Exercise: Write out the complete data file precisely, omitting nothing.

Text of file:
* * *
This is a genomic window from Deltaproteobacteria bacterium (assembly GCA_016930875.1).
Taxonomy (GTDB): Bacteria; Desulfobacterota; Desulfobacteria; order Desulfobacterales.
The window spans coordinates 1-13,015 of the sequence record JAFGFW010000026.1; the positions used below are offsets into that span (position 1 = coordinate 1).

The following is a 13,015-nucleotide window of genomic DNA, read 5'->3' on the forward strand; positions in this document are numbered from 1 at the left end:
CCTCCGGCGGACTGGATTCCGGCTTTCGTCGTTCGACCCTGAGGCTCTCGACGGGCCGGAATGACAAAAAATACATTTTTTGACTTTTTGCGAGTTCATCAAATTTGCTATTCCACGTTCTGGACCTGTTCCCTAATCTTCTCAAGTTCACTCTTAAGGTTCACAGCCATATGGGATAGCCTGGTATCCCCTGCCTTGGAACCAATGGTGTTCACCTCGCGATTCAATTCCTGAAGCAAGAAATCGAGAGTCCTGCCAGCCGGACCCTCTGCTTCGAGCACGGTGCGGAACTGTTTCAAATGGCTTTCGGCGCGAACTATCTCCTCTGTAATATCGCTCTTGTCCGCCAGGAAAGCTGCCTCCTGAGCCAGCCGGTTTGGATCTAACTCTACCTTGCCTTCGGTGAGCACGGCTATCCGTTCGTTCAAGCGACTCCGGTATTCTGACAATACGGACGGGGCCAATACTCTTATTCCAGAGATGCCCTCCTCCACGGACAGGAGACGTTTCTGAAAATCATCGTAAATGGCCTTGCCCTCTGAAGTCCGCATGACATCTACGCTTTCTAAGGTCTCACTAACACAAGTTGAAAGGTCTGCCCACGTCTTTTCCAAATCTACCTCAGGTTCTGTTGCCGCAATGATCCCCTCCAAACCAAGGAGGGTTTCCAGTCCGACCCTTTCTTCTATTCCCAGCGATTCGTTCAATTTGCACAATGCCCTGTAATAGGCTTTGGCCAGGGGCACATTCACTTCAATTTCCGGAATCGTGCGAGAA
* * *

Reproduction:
This is a genomic window from Deltaproteobacteria bacterium (assembly GCA_016930875.1).
Taxonomy (GTDB): Bacteria; Desulfobacterota; Desulfobacteria; order Desulfobacterales.
The window spans coordinates 1-13,015 of the sequence record JAFGFW010000026.1; the positions used below are offsets into that span (position 1 = coordinate 1).

The following is a 13,015-nucleotide window of genomic DNA, read 5'->3' on the forward strand; positions in this document are numbered from 1 at the left end:
CCTCCGGCGGACTGGATTCCGGCTTTCGTCGTTCGACCCTGAGGCTCTCGACGGGCCGGAATGACAAAAAATACATTTTTTGACTTTTTGCGAGTTCATCAAATTTGCTATTCCACGTTCTGGACCTGTTCCCTAATCTTCTCAAGTTCACTCTTAAGGTTCACAGCCATATGGGATAGCCTGGTATCCCCTGCCTTGGAACCAATGGTGTTCACCTCGCGATTCAATTCCTGAAGCAAGAAATCGAGAGTCCTGCCAGCCGGACCCTCTGCTTCGAGCACGGTGCGGAACTGTTTCAAATGGCTTTCGGCGCGAACTATCTCCTCTGTAATATCGCTCTTGTCCGCCAGGAAAGCTGCCTCCTGAGCCAGCCGGTTTGGATCTAACTCTACCTTGCCTTCGGTGAGCACGGCTATCCGTTCGTTCAAGCGACTCCGGTATTCTGACAATACGGACGGGGCCAATACTCTTATTCCAGAGATGCCCTCCTCCACGGACAGGAGACGTTTCTGAAAATCATCGTAAATGGCCTTGCCCTCTGAAGTCCGCATGACATCTACGCTTTCTAAGGTCTCACTAACACAAGTTGAAAGGTCTGCCCACGTCTTTTCCAAATCTACCTCAGGTTCTGTTGCCGCAATGATCCCCTCCAAACCAAGGAGGGTTTCCAGTCCGACCCTTTCTTCTATTCCCAGCGATTCGTTCAATTTGCACAATGCCCTGTAATAGGCTTTGGCCAGGGGCACATTCACTTCAATTTCCGGAATCGTGCGAGAA